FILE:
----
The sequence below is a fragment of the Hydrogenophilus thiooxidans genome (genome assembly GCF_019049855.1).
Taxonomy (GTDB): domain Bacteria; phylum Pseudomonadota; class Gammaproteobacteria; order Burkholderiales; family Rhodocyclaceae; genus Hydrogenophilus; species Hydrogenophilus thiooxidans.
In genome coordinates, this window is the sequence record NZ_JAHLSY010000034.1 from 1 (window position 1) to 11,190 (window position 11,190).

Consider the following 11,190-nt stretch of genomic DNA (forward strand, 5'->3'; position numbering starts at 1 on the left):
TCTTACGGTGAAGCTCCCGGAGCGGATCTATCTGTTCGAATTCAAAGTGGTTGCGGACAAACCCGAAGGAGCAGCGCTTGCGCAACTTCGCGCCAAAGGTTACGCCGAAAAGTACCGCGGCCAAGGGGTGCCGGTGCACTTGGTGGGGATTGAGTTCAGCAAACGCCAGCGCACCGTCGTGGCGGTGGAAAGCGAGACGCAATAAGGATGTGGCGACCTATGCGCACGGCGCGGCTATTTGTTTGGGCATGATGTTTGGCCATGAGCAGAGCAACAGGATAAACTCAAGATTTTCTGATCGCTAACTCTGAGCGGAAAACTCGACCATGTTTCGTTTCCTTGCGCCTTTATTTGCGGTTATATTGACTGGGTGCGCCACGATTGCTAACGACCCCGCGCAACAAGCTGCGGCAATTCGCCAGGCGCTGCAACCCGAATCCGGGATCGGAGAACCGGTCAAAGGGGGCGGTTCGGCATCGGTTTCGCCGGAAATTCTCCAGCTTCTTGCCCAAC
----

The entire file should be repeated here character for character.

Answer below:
The sequence below is a fragment of the Hydrogenophilus thiooxidans genome (genome assembly GCF_019049855.1).
Taxonomy (GTDB): domain Bacteria; phylum Pseudomonadota; class Gammaproteobacteria; order Burkholderiales; family Rhodocyclaceae; genus Hydrogenophilus; species Hydrogenophilus thiooxidans.
In genome coordinates, this window is the sequence record NZ_JAHLSY010000034.1 from 1 (window position 1) to 11,190 (window position 11,190).

Consider the following 11,190-nt stretch of genomic DNA (forward strand, 5'->3'; position numbering starts at 1 on the left):
TCTTACGGTGAAGCTCCCGGAGCGGATCTATCTGTTCGAATTCAAAGTGGTTGCGGACAAACCCGAAGGAGCAGCGCTTGCGCAACTTCGCGCCAAAGGTTACGCCGAAAAGTACCGCGGCCAAGGGGTGCCGGTGCACTTGGTGGGGATTGAGTTCAGCAAACGCCAGCGCACCGTCGTGGCGGTGGAAAGCGAGACGCAATAAGGATGTGGCGACCTATGCGCACGGCGCGGCTATTTGTTTGGGCATGATGTTTGGCCATGAGCAGAGCAACAGGATAAACTCAAGATTTTCTGATCGCTAACTCTGAGCGGAAAACTCGACCATGTTTCGTTTCCTTGCGCCTTTATTTGCGGTTATATTGACTGGGTGCGCCACGATTGCTAACGACCCCGCGCAACAAGCTGCGGCAATTCGCCAGGCGCTGCAACCCGAATCCGGGATCGGAGAACCGGTCAAAGGGGGCGGTTCGGCATCGGTTTCGCCGGAAATTCTCCAGCTTCTTGCCCAAC